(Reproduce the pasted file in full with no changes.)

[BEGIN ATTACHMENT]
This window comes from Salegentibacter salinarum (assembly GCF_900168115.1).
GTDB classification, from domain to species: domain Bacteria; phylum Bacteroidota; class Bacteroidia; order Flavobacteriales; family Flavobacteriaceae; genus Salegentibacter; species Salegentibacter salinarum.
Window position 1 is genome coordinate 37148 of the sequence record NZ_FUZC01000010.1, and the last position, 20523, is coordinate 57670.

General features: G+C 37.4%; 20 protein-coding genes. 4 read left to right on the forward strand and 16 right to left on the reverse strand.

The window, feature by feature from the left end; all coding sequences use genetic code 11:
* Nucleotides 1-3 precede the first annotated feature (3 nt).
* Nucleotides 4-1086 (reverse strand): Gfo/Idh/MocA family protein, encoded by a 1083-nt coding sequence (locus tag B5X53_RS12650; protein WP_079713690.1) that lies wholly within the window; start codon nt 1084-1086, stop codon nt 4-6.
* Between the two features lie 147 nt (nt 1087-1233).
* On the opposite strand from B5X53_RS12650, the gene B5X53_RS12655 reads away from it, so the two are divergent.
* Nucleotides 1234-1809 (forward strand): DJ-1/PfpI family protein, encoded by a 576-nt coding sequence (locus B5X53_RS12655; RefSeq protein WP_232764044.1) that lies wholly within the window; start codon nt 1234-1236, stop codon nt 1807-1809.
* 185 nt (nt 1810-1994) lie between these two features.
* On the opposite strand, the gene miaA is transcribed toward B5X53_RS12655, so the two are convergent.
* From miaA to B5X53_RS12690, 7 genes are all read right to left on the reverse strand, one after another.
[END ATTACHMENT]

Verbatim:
This window comes from Salegentibacter salinarum (assembly GCF_900168115.1).
GTDB classification, from domain to species: domain Bacteria; phylum Bacteroidota; class Bacteroidia; order Flavobacteriales; family Flavobacteriaceae; genus Salegentibacter; species Salegentibacter salinarum.
Window position 1 is genome coordinate 37148 of the sequence record NZ_FUZC01000010.1, and the last position, 20523, is coordinate 57670.

General features: G+C 37.4%; 20 protein-coding genes. 4 read left to right on the forward strand and 16 right to left on the reverse strand.

The window, feature by feature from the left end; all coding sequences use genetic code 11:
* Nucleotides 1-3 precede the first annotated feature (3 nt).
* Nucleotides 4-1086 (reverse strand): Gfo/Idh/MocA family protein, encoded by a 1083-nt coding sequence (locus tag B5X53_RS12650; protein WP_079713690.1) that lies wholly within the window; start codon nt 1084-1086, stop codon nt 4-6.
* Between the two features lie 147 nt (nt 1087-1233).
* On the opposite strand from B5X53_RS12650, the gene B5X53_RS12655 reads away from it, so the two are divergent.
* Nucleotides 1234-1809 (forward strand): DJ-1/PfpI family protein, encoded by a 576-nt coding sequence (locus B5X53_RS12655; RefSeq protein WP_232764044.1) that lies wholly within the window; start codon nt 1234-1236, stop codon nt 1807-1809.
* 185 nt (nt 1810-1994) lie between these two features.
* On the opposite strand, the gene miaA is transcribed toward B5X53_RS12655, so the two are convergent.
* From miaA to B5X53_RS12690, 7 genes are all read right to left on the reverse strand, one after another.